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anonymous

  • 5 years ago

(√x+10 ) + (√x-6) = 8 pls show work

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  1. anonymous
    • 5 years ago
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    Add like terms

  2. anonymous
    • 5 years ago
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    2 sqrt[x]+10-6

  3. anonymous
    • 5 years ago
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    2 sqrt[x]+4=8 2 sqrt[x]=4 (sqrt[x])^2=(2)^2 x=4

  4. Yuki
    • 5 years ago
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    littleice, is this the problem you need help with ?

  5. anonymous
    • 5 years ago
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    i know the answer comes to 15

  6. anonymous
    • 5 years ago
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    yes thanks

  7. Yuki
    • 5 years ago
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    let me ask you something first is it \[\sqrt x +10\] or \[\sqrt{x+10}\]

  8. anonymous
    • 5 years ago
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    \[\sqrt{x+10}+\sqrt{x-6}=8\]

  9. Yuki
    • 5 years ago
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    okay, so our main goal is to get rid of the square roots. but before we proceed, there are things that you want to always remember about eqn.s that involves sqrt. it is that there are x's that are not allowed to use. since te number inside the radical has to be positive, first we have to note that x>-10 and x>6

  10. anonymous
    • 5 years ago
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    i thought it was x cant equal -10 or 6?

  11. Yuki
    • 5 years ago
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    if we get an answer that doesn't fall in this category, then there are no solutions. another thing that you have to do, (I'm not going to go into the detail unless you want to) is to check the answers when you get it. the gist of the reason has to do with the fact that\[x^2=k, means, x= \pm \sqrt{k}\]

  12. Yuki
    • 5 years ago
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    -10 and 6 are actually ok. because sqrt(0) = 0 but sqrt(x) when x<0, becomes and imaginary number

  13. anonymous
    • 5 years ago
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    k

  14. Yuki
    • 5 years ago
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    alright let's proceed

  15. Yuki
    • 5 years ago
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    when you get rid of sqrt.s you want to square them. but when you square both sides just as it is, you will end up having a square root again, so to avoid that, you will isolate one of the terms that has a square root around it, and deal with that first. as follows

  16. Yuki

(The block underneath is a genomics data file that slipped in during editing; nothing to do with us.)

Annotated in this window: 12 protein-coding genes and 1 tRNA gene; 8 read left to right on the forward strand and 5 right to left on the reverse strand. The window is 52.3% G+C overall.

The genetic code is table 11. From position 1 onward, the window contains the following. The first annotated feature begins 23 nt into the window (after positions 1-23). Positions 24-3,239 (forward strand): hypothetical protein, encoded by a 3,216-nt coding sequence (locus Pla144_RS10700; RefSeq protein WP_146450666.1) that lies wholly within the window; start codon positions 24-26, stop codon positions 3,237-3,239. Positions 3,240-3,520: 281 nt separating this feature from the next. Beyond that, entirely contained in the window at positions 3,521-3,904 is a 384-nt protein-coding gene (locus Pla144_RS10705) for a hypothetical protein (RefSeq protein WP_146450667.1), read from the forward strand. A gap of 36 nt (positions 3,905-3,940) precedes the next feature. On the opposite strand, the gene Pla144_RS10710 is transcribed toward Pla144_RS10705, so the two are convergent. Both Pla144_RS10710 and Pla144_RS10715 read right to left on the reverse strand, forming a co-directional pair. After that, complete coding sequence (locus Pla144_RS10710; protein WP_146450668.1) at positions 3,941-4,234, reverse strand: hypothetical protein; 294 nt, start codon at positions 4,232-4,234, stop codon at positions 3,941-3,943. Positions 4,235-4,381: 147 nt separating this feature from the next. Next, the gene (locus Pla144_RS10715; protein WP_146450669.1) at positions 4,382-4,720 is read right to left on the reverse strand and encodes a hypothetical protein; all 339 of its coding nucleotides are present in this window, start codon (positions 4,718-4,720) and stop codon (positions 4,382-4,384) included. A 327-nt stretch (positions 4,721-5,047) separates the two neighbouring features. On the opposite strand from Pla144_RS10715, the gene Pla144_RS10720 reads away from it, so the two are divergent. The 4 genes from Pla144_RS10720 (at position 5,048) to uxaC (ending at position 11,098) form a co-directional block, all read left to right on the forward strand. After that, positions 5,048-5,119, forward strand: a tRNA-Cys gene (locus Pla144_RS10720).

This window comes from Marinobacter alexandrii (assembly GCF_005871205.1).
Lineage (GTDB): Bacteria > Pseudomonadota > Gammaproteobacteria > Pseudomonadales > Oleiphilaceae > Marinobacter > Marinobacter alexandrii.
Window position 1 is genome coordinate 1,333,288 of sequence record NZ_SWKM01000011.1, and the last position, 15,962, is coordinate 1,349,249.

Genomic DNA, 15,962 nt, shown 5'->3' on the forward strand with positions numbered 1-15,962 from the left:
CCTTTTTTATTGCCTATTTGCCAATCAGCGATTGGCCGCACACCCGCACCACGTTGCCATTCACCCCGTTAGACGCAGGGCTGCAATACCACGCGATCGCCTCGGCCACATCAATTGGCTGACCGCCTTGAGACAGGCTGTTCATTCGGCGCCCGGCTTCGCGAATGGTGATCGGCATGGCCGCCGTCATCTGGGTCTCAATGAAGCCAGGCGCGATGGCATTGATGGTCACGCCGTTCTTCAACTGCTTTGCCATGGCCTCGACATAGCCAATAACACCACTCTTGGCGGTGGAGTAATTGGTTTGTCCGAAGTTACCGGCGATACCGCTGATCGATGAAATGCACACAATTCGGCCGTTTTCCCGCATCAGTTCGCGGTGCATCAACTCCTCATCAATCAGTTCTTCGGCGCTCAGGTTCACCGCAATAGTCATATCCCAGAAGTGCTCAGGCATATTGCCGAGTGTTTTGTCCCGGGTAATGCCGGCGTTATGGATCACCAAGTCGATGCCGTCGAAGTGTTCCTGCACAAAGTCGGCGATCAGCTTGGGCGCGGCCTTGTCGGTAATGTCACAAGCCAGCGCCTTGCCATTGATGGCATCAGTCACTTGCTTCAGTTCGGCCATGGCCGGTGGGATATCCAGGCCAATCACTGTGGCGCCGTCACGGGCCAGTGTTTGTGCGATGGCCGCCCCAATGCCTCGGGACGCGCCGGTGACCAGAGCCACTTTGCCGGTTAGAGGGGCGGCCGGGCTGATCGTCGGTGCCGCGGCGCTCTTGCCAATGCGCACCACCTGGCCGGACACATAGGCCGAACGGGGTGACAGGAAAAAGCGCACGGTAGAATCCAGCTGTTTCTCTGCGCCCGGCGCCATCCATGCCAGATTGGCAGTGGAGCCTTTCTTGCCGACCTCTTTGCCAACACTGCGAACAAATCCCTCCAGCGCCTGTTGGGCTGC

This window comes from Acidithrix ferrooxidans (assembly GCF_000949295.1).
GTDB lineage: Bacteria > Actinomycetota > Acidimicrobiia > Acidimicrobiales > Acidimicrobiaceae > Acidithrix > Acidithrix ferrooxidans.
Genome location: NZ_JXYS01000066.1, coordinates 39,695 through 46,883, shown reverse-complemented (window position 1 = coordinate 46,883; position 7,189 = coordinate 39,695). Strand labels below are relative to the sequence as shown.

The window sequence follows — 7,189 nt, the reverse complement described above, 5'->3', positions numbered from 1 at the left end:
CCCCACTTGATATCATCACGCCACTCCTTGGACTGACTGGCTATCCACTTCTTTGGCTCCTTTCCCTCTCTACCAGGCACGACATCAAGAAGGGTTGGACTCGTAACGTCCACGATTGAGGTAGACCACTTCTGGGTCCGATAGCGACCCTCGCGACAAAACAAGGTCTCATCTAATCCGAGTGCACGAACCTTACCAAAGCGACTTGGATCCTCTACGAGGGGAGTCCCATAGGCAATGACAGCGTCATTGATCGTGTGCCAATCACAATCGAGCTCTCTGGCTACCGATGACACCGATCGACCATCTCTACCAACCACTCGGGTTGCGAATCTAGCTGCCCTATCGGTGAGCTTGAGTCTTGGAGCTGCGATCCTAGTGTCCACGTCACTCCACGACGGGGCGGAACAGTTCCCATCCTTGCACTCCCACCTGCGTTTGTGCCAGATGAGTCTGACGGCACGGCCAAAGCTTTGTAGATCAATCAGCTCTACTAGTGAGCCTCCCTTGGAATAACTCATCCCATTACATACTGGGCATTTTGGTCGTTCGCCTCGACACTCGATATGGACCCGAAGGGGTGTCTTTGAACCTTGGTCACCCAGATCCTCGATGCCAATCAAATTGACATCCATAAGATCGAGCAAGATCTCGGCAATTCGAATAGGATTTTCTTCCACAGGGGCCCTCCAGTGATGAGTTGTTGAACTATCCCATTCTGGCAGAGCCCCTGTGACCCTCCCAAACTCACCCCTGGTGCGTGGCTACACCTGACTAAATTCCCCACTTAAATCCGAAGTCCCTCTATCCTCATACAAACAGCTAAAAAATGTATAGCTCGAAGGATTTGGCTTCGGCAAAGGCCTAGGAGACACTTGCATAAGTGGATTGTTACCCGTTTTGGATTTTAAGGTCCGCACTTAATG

• 5 years ago
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    \[(\sqrt{x+10})^2 = (8-\sqrt{x-6})^2\] so\[x+10 = 64 +16\sqrt{x-6}+(x-6)\]

  17. Yuki
    • 5 years ago
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    now you only have one square root, so you isolate it and then square both sides again \[({x + 10 -64 -x +6 \over 16})^2 = \sqrt{x-6}^2\]

  18. Yuki
    • 5 years ago
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    that way you will have a quadratic eqn. and you know how to solve it from there. don't forget to check the solutions, by plugging them in because sometimes they will fail.

  19. Yuki
    • 5 years ago
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    \[(-3 )^2= \sqrt(x-6)^2\] is what you will get when you simplify the above so 9 = x -6 thus x =15

  20. Yuki
    • 5 years ago
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    however, let's see what happens when we plug this back in into the original eqn. sqrt(15+10)+sqrt(15-6) =5+3 =8 which actually works. now we can guarantee that x =15.

  21. Yuki
    • 5 years ago
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    did it help at all ?

  22. anonymous
    • 5 years ago
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    idk what went thru my head but i got confused on how u did it did it a weird way and got the answer aswell

  23. Yuki
    • 5 years ago
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    oh... ok :( let me know if you need any explanations though :)

  24. anonymous
    • 5 years ago
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    heres how i did it \[\left( \sqrt{x+10} \right)^{2} = (8-\sqrt{x-6})^{2}\] \[x+10=64+16\sqrt{x-6} + \sqrt{x-6}\] \[x+10-64-x-6=16\sqrt{x-6}\] \[48^{2}=(16\sqrt{x-6})^{2}\] 2304=256x-6 2304/256=x-6 9=x-6 15=x

  25. Yuki
    • 5 years ago
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    it is the same thing

  26. Yuki
    • 5 years ago
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    I just divided 16 on both sides first

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